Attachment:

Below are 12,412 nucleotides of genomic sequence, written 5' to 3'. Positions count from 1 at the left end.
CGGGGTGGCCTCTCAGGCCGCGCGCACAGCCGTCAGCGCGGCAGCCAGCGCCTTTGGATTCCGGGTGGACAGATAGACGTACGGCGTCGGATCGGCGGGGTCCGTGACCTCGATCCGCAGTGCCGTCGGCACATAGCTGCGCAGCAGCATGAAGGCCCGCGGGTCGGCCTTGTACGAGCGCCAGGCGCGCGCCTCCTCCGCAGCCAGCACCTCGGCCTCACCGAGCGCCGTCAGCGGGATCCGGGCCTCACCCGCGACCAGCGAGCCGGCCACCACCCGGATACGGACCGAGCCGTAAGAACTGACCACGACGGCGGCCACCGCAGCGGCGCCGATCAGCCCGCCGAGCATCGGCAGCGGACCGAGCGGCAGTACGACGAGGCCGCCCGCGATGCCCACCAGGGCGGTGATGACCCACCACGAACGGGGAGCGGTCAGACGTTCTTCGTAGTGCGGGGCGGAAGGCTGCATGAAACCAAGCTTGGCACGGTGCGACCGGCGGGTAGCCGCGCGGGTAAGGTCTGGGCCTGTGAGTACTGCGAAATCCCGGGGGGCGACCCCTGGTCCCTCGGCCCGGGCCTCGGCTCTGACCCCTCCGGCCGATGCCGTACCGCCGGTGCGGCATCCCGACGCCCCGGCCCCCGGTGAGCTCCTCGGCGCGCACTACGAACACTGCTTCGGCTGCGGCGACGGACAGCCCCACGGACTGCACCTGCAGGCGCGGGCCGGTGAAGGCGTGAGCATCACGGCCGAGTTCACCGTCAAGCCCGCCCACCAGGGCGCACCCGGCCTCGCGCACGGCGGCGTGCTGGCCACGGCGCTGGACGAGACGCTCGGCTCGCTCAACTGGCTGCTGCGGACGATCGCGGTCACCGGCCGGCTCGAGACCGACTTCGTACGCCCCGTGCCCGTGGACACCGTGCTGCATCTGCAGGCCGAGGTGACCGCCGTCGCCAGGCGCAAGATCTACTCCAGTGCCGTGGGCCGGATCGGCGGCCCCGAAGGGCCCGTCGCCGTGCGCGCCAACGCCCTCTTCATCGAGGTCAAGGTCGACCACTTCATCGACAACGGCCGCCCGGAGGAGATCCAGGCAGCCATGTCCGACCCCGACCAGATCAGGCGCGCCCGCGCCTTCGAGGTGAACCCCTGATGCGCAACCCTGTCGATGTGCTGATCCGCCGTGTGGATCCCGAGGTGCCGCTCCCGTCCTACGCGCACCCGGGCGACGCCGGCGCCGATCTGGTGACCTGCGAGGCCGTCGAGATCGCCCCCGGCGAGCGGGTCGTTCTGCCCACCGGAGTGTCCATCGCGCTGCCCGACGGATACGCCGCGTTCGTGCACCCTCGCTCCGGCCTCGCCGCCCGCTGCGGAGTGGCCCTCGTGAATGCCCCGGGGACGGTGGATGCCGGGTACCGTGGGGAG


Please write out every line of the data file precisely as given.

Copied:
Below are 12,412 nucleotides of genomic sequence, written 5' to 3'. Positions count from 1 at the left end.
CGGGGTGGCCTCTCAGGCCGCGCGCACAGCCGTCAGCGCGGCAGCCAGCGCCTTTGGATTCCGGGTGGACAGATAGACGTACGGCGTCGGATCGGCGGGGTCCGTGACCTCGATCCGCAGTGCCGTCGGCACATAGCTGCGCAGCAGCATGAAGGCCCGCGGGTCGGCCTTGTACGAGCGCCAGGCGCGCGCCTCCTCCGCAGCCAGCACCTCGGCCTCACCGAGCGCCGTCAGCGGGATCCGGGCCTCACCCGCGACCAGCGAGCCGGCCACCACCCGGATACGGACCGAGCCGTAAGAACTGACCACGACGGCGGCCACCGCAGCGGCGCCGATCAGCCCGCCGAGCATCGGCAGCGGACCGAGCGGCAGTACGACGAGGCCGCCCGCGATGCCCACCAGGGCGGTGATGACCCACCACGAACGGGGAGCGGTCAGACGTTCTTCGTAGTGCGGGGCGGAAGGCTGCATGAAACCAAGCTTGGCACGGTGCGACCGGCGGGTAGCCGCGCGGGTAAGGTCTGGGCCTGTGAGTACTGCGAAATCCCGGGGGGCGACCCCTGGTCCCTCGGCCCGGGCCTCGGCTCTGACCCCTCCGGCCGATGCCGTACCGCCGGTGCGGCATCCCGACGCCCCGGCCCCCGGTGAGCTCCTCGGCGCGCACTACGAACACTGCTTCGGCTGCGGCGACGGACAGCCCCACGGACTGCACCTGCAGGCGCGGGCCGGTGAAGGCGTGAGCATCACGGCCGAGTTCACCGTCAAGCCCGCCCACCAGGGCGCACCCGGCCTCGCGCACGGCGGCGTGCTGGCCACGGCGCTGGACGAGACGCTCGGCTCGCTCAACTGGCTGCTGCGGACGATCGCGGTCACCGGCCGGCTCGAGACCGACTTCGTACGCCCCGTGCCCGTGGACACCGTGCTGCATCTGCAGGCCGAGGTGACCGCCGTCGCCAGGCGCAAGATCTACTCCAGTGCCGTGGGCCGGATCGGCGGCCCCGAAGGGCCCGTCGCCGTGCGCGCCAACGCCCTCTTCATCGAGGTCAAGGTCGACCACTTCATCGACAACGGCCGCCCGGAGGAGATCCAGGCAGCCATGTCCGACCCCGACCAGATCAGGCGCGCCCGCGCCTTCGAGGTGAACCCCTGATGCGCAACCCTGTCGATGTGCTGATCCGCCGTGTGGATCCCGAGGTGCCGCTCCCGTCCTACGCGCACCCGGGCGACGCCGGCGCCGATCTGGTGACCTGCGAGGCCGTCGAGATCGCCCCCGGCGAGCGGGTCGTTCTGCCCACCGGAGTGTCCATCGCGCTGCCCGACGGATACGCCGCGTTCGTGCACCCTCGCTCCGGCCTCGCCGCCCGCTGCGGAGTGGCCCTCGTGAATGCCCCGGGGACGGTGGATGCCGGGTACCGTGGGGAG